From roads to bridges and water distribution systems to seawalls, civil engineers build and maintain the infrastructure upon which our economy thrives. Civil engineering is one of the top 10 careers for job growth, and LTU can prepare you to enter this vital profession like no other program in Michigan. You’ll explore the latest technologies in state-of-the-art labs, such as the Center for Innovative Materials Research, one of the most unique and advanced research facilities in the world. Guided by professors with international industry expertise, you can pursue studies in construction, environmental, geotechnical, structural, transportation and water resources engineering.
Pure Oakland Water (POW) has given two $2,000 merit-based scholarships to two civil engineering students at Lawrence Technological University (LTU) whose studies include water management issues.
The Michigan Department of Transportation (MDOT) recently highlighted research by the Center for Innovative Materials Research at Lawrence Technological University on using carbon-fiber post-tensioned cables to extend the service life of box-beam bridges.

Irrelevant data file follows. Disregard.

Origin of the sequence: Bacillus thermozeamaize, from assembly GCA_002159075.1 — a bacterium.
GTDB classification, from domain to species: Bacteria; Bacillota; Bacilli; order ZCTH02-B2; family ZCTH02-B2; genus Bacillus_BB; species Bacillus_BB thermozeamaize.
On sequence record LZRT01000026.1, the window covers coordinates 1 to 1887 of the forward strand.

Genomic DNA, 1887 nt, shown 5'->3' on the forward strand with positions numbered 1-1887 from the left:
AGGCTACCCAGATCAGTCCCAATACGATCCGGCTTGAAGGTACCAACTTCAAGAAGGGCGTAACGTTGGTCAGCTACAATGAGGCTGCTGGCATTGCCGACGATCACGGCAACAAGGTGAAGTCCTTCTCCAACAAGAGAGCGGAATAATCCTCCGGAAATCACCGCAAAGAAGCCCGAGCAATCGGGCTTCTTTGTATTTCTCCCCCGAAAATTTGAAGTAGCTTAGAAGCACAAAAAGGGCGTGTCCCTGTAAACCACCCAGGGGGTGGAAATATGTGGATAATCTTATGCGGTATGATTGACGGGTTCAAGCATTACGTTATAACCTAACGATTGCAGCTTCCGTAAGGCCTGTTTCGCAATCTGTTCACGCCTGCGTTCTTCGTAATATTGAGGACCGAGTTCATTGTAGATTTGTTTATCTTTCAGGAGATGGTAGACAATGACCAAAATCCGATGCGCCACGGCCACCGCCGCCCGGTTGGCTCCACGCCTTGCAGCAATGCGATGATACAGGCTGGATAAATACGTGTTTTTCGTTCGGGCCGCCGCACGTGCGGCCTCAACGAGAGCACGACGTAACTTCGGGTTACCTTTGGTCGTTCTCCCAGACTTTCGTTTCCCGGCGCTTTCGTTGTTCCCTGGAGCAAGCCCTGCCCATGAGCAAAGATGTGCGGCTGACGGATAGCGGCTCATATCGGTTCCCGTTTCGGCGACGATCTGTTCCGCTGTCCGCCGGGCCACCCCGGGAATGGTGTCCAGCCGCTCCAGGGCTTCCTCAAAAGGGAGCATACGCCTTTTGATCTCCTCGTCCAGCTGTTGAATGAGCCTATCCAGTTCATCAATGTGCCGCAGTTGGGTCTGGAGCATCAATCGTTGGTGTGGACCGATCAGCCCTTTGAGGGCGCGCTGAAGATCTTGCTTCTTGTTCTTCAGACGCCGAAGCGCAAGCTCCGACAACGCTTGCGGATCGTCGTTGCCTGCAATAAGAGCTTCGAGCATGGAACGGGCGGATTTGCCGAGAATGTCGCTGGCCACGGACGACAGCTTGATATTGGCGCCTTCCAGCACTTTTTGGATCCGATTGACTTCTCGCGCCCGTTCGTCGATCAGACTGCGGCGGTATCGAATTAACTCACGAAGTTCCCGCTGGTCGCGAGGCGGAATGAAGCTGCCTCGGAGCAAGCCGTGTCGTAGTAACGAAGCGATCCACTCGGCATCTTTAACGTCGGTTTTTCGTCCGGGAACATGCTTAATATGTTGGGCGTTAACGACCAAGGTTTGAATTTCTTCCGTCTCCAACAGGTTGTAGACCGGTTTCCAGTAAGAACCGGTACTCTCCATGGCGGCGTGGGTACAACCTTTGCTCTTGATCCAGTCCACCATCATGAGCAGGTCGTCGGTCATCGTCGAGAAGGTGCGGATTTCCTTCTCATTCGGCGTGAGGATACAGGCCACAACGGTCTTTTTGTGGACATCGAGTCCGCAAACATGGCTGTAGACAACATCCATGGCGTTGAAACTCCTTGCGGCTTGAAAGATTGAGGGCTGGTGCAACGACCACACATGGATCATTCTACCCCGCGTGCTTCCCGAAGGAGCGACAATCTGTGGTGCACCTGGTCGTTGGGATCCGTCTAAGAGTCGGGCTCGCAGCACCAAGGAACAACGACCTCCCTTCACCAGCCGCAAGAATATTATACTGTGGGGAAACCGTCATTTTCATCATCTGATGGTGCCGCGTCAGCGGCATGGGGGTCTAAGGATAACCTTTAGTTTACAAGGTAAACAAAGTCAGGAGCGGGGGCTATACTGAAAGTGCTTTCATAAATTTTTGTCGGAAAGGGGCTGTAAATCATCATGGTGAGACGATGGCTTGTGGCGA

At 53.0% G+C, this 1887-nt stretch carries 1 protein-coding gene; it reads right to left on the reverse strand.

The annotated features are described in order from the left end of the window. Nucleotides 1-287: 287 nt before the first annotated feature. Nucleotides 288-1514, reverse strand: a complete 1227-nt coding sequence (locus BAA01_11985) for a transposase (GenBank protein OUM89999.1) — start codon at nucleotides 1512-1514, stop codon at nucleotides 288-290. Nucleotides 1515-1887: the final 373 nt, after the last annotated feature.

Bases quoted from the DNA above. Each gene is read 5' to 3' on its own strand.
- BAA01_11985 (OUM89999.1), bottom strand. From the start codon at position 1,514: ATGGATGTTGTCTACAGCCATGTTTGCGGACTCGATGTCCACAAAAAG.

LTU Professor Donald Carpenter The 2014 Regional Storm Water Summit hosted by the Oakland County Water Resources Commissioner’s Office, Pure Oakland Water and Lawrence Technological University (LTU) will be held at on Friday, Oct. 3, on the university’s campus, 21000 West 10 Mile Ro...
A consortium of government agencies has approved a $175,000 grant for a two-year study on how Michigan communities with small, shallow-draft harbors can plan for economic sustainability in response to the long-term trend of lower water levels in the Great Lakes.
Michigan Gov. Rick Snyder visited the Center for Innovative Materials Research (CIMR) at Lawrence Technological University (LTU) on July 16 for a briefing by the Michigan Department of Transportation (MDOT) on its progress on building bridges that can last 100 years.
Professor Donald Carpenter of Lawrence Technological University’s Department of Civil Engineering has been retained by the Clinton River Watershed Council (CRWC) to help local communities identify innovative ways to manage stormwater.
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